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Fund platforms allow you to hold funds from a variety of fund managers in one place. This makes holding and trading a wide range of funds very straightforward, especially within Individual Savings Accounts ISAs and pensions. The more advanced platforms also allow shares to be held. Without a fund platform Your funds are held via individual fund managers.
You deal with each directly and receive separate valuations - you'll need to combine these to see your overall position. Shares will need to be held separately via a stockbroker.
With a fund platform Your funds are held within a single platform account, so you only need to deal with the platform. Funds from different managers can also be combined within a single platform ISA account. As there's only one valuation containing all your funds, keeping track of your portfolio is straightforward.
Some platforms also allow you to hold shares. While you can hold investments on a platform directly i. In the normal course of events holding investments via a platform should be very safe.
Your investments will be held in a 'nominee' account, which means you're not the legal owner but are entitled to receive what you're owed. For example, suppose customers of Platform A each buy 1, units of Fund Z, then the nominee company i. The nominee account's terms and conditions will state that the customers are the 'beneficial' owners of 1, Fund Z units each.
Put simply, a nominee company owns the funds or shares but promises to pay customers what they're owed i. Nominee companies are separate entities from the platforms that set them up. It might take a while to get the assets re-assigned to you, but they'll be safe. However, if the stockbroker or fund platform illegally dips their fingers into the nominee company then you could lose money. If you hold bank accounts or funds within a nominee account then these will normally be covered individually too, i.
When you buy funds and shares via a platform there are various charges that may apply. Comparing the overall impact manually is complex, hence the comparison tool on this site. But it's nevertheless useful to understand what these charges are. Funds have historically included initial charges to pay for upfront sales commissions. Given commissions are now banned for new sales and most platforms waive upfront commissions where they still can be paid on pre 6 April sales , the majority of funds have nil initial charge via platforms.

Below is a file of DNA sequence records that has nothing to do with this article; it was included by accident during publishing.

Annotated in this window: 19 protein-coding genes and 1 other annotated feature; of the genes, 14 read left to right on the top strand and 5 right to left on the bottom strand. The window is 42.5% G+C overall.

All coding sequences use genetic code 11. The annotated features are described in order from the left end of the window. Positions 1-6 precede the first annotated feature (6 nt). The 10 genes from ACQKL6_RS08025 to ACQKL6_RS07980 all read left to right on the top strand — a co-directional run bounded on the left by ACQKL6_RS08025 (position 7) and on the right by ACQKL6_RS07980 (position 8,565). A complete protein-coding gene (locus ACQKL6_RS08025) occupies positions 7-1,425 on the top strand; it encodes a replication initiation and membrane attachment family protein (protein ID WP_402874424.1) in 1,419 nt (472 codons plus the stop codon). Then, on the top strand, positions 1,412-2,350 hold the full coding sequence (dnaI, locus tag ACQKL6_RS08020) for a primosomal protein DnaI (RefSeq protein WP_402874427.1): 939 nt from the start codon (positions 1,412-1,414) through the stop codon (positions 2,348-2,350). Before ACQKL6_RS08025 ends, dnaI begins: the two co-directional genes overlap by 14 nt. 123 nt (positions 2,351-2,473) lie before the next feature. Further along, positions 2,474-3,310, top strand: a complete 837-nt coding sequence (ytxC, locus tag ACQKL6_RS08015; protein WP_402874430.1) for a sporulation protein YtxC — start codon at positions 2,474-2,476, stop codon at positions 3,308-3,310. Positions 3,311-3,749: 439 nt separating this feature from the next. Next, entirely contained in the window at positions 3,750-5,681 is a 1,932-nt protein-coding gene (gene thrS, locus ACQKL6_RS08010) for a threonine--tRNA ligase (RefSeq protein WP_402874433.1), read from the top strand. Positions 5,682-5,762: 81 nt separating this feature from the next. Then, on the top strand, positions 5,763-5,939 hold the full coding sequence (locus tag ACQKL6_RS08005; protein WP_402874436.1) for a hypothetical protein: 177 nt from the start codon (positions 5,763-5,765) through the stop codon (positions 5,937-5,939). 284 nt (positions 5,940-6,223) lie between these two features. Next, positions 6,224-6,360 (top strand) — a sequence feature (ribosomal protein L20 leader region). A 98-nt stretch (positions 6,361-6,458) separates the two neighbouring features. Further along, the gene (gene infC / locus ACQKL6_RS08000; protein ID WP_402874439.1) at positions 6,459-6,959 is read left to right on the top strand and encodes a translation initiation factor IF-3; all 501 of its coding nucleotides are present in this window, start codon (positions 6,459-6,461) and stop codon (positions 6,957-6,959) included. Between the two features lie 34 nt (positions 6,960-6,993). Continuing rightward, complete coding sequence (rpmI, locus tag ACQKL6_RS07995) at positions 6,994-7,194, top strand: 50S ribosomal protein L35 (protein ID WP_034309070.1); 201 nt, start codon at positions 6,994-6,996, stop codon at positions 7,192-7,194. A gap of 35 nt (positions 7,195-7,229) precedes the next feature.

Nevertheless, there are exceptions, so worth checking. Funds charge annual management fees, which you'll still pay via platforms. On sales after 5 April platforms must offer funds that do not pay sales commissions and platform fees, which usually means a lower annual charge called 'clean' fund versions. An ongoing annual charge for as long as you hold your platform account.
Either a percentage or fixed fee, the latter is obviously preferable on larger sums. This is sometimes paid via higher fund charges on pre 6 April purchases. You can always expect to pay a dealing fee when buying and selling shares. However, some platforms also levy these fees when buying and selling funds. If you only trade occasionally they won't have much impact, but they can mount up for active traders. And bear in mind that switching between funds counts as 2 deals i.
If you decide to move from one platform to another, the platform you're leaving might hit you with 2 charges. Firstly there may be a fixed fee for closing your account. Secondly you might have to pay a fixed fee per investment if you want to move them 'as is' called 're-registration' or 'in-specie' , rather than selling everything and transferring cash. When it comes to annual charges, fund platforms normally now use cheaper 'clean' or 'institutional' fund versions without commissions and platform fees built into charges.
However, on funds sold pre 6 April platforms can still take their from annual fund charges of which, depending on platform, some or all might have been rebated back to you usually into a platform cash account. The figures below show a typical breakdown of charges. Offshore based funds are still not that well represented, although this is unlikely to be an issue for most UK based investors.
You may find some smaller niche funds are only featured on a few platforms, if at all. Some platforms allow share trading, often restricted to the London Stock Exchange. This means you can usually hold shares in UK listed companies, investment trusts and exchange traded funds ETFs. You may also be offered share dealing in overseas markets, although this tends to be restricted to electronic versions of overseas shares which can be traded on usual UK systems in pounds - called 'Crest Depositary Interests' CDIs.